PETA India requests that the Indian government work to bring in ovo sexing technology to India as a matter of urgency and require that the egg industry adopt and implement this technology to prevent the killing of male chicks. It is further recommended that the Animal Welfare Board of India develop a written standard for the humane handling of sick chicks. PETA India also recommends that the poultry industry ensure the humane and legal transport of chicks and uncage hens who are used for their eggs and provide them with more space to avoid debeaking.
YOU CAN HELP, TOO!
THE COMPILED SIGNATURES WILL BE DELIVERED TO THE CONCERNED STATE AND CENTRAL GOVERNMENT OFFICIALS
Video evidence of India’s egg and meat hatcheries shows male, sick and other unwanted chicks are set on fire, ground up alive, dumped into large bins and left to die, buried alive using earthmovers, or crushed, suffocated, or drowned. Some are thrown on the ground to be eaten by dogs, and others are fed to fish alive. Male chicks are commonly killed by hatcheries because they cannot lay eggs.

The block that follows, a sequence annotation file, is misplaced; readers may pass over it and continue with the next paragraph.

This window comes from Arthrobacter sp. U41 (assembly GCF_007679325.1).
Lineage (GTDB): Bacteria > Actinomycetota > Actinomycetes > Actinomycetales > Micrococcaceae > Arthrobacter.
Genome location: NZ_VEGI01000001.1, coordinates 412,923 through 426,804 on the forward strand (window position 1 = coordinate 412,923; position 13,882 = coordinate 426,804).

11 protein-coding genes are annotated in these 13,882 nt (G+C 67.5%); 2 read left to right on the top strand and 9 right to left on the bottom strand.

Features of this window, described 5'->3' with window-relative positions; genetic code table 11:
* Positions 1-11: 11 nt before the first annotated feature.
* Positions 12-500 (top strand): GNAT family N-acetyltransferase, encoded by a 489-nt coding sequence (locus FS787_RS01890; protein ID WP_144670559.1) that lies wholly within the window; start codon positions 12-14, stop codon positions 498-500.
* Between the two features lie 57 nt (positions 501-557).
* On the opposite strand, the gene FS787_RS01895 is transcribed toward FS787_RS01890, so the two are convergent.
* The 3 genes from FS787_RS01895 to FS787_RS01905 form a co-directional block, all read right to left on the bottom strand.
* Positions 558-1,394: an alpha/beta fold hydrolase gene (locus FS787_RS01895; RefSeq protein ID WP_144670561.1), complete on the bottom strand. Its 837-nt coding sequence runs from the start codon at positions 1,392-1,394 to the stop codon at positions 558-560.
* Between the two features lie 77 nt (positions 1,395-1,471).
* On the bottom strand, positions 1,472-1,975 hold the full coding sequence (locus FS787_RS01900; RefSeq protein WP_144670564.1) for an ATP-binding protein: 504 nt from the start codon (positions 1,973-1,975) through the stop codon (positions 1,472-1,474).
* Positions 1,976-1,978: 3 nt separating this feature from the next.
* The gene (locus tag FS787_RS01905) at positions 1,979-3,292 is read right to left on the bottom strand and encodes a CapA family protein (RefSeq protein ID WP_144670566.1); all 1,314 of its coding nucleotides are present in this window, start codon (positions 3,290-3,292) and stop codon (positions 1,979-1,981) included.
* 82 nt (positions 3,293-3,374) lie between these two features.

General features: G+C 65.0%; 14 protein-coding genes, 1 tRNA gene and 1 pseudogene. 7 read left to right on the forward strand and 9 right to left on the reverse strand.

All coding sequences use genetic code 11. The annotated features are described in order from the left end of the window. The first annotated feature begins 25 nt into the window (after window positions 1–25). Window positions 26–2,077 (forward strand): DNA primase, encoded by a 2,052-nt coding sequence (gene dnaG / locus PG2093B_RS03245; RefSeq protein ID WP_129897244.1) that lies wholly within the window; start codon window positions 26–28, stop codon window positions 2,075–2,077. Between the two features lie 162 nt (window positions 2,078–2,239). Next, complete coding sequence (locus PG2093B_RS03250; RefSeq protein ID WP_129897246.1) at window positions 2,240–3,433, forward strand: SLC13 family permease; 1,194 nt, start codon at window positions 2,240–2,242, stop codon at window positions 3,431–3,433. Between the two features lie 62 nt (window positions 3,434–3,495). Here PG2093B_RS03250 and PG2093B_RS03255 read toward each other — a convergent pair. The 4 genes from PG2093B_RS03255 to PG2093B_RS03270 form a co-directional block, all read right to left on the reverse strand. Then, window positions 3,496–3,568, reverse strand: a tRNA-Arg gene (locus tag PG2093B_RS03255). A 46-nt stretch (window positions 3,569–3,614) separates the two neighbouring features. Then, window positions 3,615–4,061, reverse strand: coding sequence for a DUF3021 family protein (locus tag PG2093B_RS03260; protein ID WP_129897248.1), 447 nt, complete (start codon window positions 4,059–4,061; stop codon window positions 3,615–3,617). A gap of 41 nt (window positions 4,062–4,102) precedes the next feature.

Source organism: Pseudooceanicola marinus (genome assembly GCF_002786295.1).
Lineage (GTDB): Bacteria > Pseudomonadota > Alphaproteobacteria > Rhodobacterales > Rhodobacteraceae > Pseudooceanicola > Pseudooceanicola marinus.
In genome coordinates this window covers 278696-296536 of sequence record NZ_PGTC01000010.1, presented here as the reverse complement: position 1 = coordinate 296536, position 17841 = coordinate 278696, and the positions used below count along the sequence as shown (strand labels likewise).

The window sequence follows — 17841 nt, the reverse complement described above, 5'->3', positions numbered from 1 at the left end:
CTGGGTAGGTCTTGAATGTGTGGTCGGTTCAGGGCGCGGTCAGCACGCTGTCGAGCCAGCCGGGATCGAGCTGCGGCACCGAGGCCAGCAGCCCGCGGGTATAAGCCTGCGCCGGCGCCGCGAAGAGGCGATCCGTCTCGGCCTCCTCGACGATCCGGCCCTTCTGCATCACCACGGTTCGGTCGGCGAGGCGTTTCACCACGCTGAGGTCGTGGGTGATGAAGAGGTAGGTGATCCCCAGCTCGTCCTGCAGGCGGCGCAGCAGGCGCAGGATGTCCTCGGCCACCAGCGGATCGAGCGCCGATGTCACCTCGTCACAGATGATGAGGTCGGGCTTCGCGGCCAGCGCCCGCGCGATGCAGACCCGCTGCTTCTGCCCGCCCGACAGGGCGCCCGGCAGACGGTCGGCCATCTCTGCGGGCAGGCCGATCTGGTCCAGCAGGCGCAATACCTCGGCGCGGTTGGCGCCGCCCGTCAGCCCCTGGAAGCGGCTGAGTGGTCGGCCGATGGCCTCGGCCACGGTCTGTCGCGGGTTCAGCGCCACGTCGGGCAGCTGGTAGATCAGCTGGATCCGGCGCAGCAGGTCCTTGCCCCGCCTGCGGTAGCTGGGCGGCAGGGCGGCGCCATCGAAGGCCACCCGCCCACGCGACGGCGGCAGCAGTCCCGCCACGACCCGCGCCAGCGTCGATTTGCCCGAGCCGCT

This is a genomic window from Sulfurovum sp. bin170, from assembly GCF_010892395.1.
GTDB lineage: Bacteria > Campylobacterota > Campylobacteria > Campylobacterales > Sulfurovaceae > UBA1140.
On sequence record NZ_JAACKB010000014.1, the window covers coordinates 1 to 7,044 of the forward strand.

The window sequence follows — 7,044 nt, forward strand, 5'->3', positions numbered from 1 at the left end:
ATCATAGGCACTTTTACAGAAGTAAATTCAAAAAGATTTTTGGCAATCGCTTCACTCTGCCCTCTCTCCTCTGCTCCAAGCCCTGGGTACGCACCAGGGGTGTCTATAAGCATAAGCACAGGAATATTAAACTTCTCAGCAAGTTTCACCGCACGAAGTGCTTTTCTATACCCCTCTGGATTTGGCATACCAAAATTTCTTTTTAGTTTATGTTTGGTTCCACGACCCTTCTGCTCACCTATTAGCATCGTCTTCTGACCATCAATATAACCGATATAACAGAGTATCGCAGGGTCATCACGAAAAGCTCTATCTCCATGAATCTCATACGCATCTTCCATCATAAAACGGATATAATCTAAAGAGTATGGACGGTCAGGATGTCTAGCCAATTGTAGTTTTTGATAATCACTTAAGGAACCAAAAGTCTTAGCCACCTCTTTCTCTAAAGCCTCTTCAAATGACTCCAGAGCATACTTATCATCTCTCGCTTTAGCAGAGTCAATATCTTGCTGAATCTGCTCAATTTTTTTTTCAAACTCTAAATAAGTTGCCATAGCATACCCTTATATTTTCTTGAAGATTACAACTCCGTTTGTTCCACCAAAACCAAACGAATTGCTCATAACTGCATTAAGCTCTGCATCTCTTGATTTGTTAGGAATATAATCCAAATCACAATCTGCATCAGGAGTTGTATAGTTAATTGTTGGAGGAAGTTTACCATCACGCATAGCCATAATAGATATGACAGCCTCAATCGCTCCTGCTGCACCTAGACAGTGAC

At PETA India’s urging, the Animal Husbandry Departments of Assam, Bihar and Chhattisgarh and Goa have committed to the use of in ovo sexing technology, once made commercially available in India, to stop the killing of live male chicks. In-ovo sexing technology allows the gender of the embryo to be detected at an early stage of development so that an egg, rather than a live bird, can be destroyed. In addition, Andhra Pradesh, Gujarat, Haryana, Jammu, Kerala, Madhya Pradesh, Maharashtra, Rajasthan, Uttarakhand and Uttar Pradesh have also issued orders directing an end to illegal and cruel chick-killing practices.
Companies around the world are working on in ovo sexing technology, and countries are taking steps to adopt it. France and Germany are the first to have set urgent dates to prohibit the killing of male chicks in favour of this technology.
I therefore urge you to use your authority to safeguard male and other chicks from illegal, painful, and cruel deaths by taking the following action:
- Making in-ovo sexing technology commercially available either by importing the technology or by collaborating with the companies engaged in the said technology to develop an indigenous version
- Requiring hatcheries to use in-ovo sexing technology
- Working with the Animal Welfare Board of India to develop a written humane standard for the handling of sick chicks
Thank you for your consideration.